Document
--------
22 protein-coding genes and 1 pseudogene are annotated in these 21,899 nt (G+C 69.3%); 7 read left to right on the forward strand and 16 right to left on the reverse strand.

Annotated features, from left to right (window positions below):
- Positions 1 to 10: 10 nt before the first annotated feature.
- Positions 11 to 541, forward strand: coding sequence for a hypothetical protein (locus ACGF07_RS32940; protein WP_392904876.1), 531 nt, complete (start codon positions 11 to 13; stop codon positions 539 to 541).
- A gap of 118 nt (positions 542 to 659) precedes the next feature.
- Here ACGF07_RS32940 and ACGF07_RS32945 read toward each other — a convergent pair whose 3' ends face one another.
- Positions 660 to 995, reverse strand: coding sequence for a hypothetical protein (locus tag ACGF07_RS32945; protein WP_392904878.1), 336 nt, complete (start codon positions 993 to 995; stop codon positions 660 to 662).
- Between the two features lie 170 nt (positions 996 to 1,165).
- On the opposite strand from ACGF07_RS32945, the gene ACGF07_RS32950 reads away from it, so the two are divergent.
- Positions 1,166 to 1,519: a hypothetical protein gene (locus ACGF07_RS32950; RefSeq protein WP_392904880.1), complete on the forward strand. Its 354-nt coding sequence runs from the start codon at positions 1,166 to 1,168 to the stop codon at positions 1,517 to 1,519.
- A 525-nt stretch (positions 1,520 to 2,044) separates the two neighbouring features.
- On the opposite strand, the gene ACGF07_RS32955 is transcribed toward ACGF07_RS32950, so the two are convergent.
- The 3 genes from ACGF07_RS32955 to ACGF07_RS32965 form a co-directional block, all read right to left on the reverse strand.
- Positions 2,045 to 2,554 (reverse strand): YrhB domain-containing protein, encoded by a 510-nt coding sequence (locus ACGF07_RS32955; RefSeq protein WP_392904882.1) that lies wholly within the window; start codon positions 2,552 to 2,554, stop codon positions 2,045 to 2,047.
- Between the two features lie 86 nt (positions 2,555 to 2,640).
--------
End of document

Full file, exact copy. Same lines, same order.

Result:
22 protein-coding genes and 1 pseudogene are annotated in these 21,899 nt (G+C 69.3%); 7 read left to right on the forward strand and 16 right to left on the reverse strand.

Annotated features, from left to right (window positions below):
- Positions 1 to 10: 10 nt before the first annotated feature.
- Positions 11 to 541, forward strand: coding sequence for a hypothetical protein (locus ACGF07_RS32940; protein WP_392904876.1), 531 nt, complete (start codon positions 11 to 13; stop codon positions 539 to 541).
- A gap of 118 nt (positions 542 to 659) precedes the next feature.
- Here ACGF07_RS32940 and ACGF07_RS32945 read toward each other — a convergent pair whose 3' ends face one another.
- Positions 660 to 995, reverse strand: coding sequence for a hypothetical protein (locus tag ACGF07_RS32945; protein WP_392904878.1), 336 nt, complete (start codon positions 993 to 995; stop codon positions 660 to 662).
- Between the two features lie 170 nt (positions 996 to 1,165).
- On the opposite strand from ACGF07_RS32945, the gene ACGF07_RS32950 reads away from it, so the two are divergent.
- Positions 1,166 to 1,519: a hypothetical protein gene (locus ACGF07_RS32950; RefSeq protein WP_392904880.1), complete on the forward strand. Its 354-nt coding sequence runs from the start codon at positions 1,166 to 1,168 to the stop codon at positions 1,517 to 1,519.
- A 525-nt stretch (positions 1,520 to 2,044) separates the two neighbouring features.
- On the opposite strand, the gene ACGF07_RS32955 is transcribed toward ACGF07_RS32950, so the two are convergent.
- The 3 genes from ACGF07_RS32955 to ACGF07_RS32965 form a co-directional block, all read right to left on the reverse strand.
- Positions 2,045 to 2,554 (reverse strand): YrhB domain-containing protein, encoded by a 510-nt coding sequence (locus ACGF07_RS32955; RefSeq protein WP_392904882.1) that lies wholly within the window; start codon positions 2,552 to 2,554, stop codon positions 2,045 to 2,047.
- Between the two features lie 86 nt (positions 2,555 to 2,640).